Another season of Texas A&M football is right around the corner and it’s time to get excited. Texas is a state that is well-known for being obsessed with college-level football and Texas A&M has no shortage of local fans that have come to love this team dearly. Rooting for your local college team is a tradition here, and there are many more traditions that are special to this university.
In fact, Texas is a state that has a culture and history all its own. People from outside the state and US even recognize some of the things that are held sacred in Texas. Texas cowboy hats and boots is an instantly recognized style that is copied around the world. Texas Hold’em, whose official birthplace is a small town called Robstown in the southern part of the state, is a game that grew to become a worldwide phenomenon. From the food, to the music, and the celebrities, the traditions and history of this state are cherished.
The Texas A&M university is no different and there are many traditions and aspects of the culture here that have become famous. With the Aggies’ football season starting up, let’s take a look at some of the things this team and university are known for.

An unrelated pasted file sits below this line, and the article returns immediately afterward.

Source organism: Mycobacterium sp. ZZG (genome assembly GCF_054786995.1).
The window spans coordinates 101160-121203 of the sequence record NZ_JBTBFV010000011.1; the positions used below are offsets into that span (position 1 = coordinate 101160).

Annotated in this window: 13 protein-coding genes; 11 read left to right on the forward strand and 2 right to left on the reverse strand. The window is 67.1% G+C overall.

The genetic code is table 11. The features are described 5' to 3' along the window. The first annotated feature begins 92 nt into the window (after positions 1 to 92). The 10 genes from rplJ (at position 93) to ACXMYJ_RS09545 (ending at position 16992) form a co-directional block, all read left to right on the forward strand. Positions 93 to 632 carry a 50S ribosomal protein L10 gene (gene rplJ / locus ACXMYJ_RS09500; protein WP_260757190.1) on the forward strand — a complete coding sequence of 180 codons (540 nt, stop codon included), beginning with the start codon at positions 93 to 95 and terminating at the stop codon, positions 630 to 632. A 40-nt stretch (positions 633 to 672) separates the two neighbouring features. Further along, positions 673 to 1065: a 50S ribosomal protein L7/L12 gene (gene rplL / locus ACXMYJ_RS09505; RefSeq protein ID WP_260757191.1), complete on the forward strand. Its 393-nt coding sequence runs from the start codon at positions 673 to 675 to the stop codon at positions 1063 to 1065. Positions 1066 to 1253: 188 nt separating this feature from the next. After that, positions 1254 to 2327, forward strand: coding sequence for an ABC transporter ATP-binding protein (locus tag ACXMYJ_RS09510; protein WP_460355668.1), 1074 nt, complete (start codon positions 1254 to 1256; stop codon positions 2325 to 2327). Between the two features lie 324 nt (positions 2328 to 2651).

The 12th Man
The student body of Texas A&M is collectively known as "The 12th Man." This refers to their willingness to suit up at any moment and answer the call to play if needed. While this spirit may resonate with football teams across the country, it has a special place at this university due to a tale that goes back to the 1920s.
Back in 1922, Texas A&M was playing a competitive game against Centre College of which they were the underdog. With the game entering the later half, the Aggies were running thin on the players they had available and were worried they would need to find someone to fill in. Coach Dana X. Bible decided to find an eligible player to suit up in case they were needed.
He remembered student E. King Gill was in attendance but had since stopped playing football to focus on basketball. It took just a moment to convince Gill to get ready and he stood on the sidelines for the rest of the game waiting for his call to action. While Gill never actually played, his gesture was more than enough to become legend. Texas A&M has long since embodied the spirit of The 12th Man and they carry it with them to every home game.